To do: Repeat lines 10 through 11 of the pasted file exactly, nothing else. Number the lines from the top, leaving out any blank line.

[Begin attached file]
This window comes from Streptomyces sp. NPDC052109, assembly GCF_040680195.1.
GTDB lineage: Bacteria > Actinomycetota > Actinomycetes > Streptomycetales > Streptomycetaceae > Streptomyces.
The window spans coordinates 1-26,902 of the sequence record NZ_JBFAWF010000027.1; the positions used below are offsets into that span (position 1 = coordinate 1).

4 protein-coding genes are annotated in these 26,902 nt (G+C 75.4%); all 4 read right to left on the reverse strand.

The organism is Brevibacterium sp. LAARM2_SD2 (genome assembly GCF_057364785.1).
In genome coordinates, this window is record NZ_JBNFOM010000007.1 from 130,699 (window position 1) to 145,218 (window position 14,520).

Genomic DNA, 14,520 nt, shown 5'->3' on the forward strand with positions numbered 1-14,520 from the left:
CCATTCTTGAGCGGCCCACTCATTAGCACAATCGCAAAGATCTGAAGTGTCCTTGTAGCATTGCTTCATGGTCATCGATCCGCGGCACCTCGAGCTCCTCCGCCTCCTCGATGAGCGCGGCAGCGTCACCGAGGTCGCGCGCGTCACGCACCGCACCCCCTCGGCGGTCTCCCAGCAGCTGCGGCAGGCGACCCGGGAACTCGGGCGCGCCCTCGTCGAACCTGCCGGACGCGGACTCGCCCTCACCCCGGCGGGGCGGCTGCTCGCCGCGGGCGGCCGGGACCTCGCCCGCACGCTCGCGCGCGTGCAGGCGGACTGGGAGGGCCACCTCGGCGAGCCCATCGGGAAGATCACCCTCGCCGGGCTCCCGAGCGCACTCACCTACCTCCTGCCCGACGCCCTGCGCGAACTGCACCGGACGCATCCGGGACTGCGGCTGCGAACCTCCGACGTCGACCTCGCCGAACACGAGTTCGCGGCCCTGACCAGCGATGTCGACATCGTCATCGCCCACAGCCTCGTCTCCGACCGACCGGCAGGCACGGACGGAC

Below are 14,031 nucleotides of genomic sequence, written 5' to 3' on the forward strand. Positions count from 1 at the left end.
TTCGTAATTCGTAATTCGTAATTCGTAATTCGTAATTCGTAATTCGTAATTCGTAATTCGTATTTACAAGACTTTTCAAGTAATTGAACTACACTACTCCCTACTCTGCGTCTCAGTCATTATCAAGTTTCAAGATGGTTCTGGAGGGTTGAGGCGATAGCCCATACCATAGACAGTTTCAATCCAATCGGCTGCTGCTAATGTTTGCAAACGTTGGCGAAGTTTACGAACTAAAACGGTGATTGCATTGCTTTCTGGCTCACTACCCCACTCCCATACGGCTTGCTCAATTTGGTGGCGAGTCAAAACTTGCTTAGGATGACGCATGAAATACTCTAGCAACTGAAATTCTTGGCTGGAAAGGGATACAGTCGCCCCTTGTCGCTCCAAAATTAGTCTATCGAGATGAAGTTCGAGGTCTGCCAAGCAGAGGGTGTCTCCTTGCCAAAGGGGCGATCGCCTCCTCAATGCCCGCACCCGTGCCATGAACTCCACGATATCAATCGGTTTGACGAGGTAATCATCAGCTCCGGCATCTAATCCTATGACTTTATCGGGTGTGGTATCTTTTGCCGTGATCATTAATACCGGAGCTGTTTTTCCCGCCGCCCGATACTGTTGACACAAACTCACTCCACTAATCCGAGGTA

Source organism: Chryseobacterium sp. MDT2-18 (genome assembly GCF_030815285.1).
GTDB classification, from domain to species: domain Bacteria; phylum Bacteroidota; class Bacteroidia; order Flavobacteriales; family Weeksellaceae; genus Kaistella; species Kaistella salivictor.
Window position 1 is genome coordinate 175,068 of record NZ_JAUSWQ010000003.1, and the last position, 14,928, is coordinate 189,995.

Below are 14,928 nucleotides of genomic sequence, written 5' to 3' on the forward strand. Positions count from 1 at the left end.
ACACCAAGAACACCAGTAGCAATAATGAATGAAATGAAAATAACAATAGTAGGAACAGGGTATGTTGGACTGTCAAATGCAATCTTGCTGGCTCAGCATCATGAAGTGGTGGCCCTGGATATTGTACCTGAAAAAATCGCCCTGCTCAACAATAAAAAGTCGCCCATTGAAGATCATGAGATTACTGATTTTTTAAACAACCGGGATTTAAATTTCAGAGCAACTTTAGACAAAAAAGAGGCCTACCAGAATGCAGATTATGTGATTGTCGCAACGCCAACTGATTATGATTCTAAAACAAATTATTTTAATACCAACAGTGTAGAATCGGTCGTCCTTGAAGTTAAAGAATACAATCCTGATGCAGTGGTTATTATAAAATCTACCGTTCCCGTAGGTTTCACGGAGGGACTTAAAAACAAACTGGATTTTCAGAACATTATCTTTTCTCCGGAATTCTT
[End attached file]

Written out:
TTCGTAATTCGTAATTCGTAATTCGTAATTCGTAATTCGTAATTCGTAATTCGTAATTCGTATTTACAAGACTTTTCAAGTAATTGAACTACACTACTCCCTACTCTGCGTCTCAGTCATTATCAAGTTTCAAGATGGTTCTGGAGGGTTGAGGCGATAGCCCATACCATAGACAGTTTCAATCCAATCGGCTGCTGCTAATGTTTGCAAACGTTGGCGAAGTTTACGAACTAAAACGGTGATTGCATTGCTTTCTGGCTCACTACCCCACTCCCATACGGCTTGCTCAATTTGGTGGCGAGTCAAAACTTGCTTAGGATGACGCATGAAATACTCTAGCAACTGAAATTCTTGGCTGGAAAGGGATACAGTCGCCCCTTGTCGCTCCAAAATTAGTCTATCGAGATGAAGTTCGAGGTCTGCCAAGCAGAGGGTGTCTCCTTGCCAAAGGGGCGATCGCCTCCTCAATGCCCGCACCCGTGCCATGAACTCCACGATATCAATCGGTTTGACGAGGTAATCATCAGCTCCGGCATCTAATCCTATGACTTTATCGGGTGTGGTATCTTTTGCCGTGATCATTAATACCGGAGCTGTTTTTCCCGCCGCCCGATACTGTTGACACAAACTCACTCCACTAATCCGAGGTA

Source organism: Chryseobacterium sp. MDT2-18 (genome assembly GCF_030815285.1).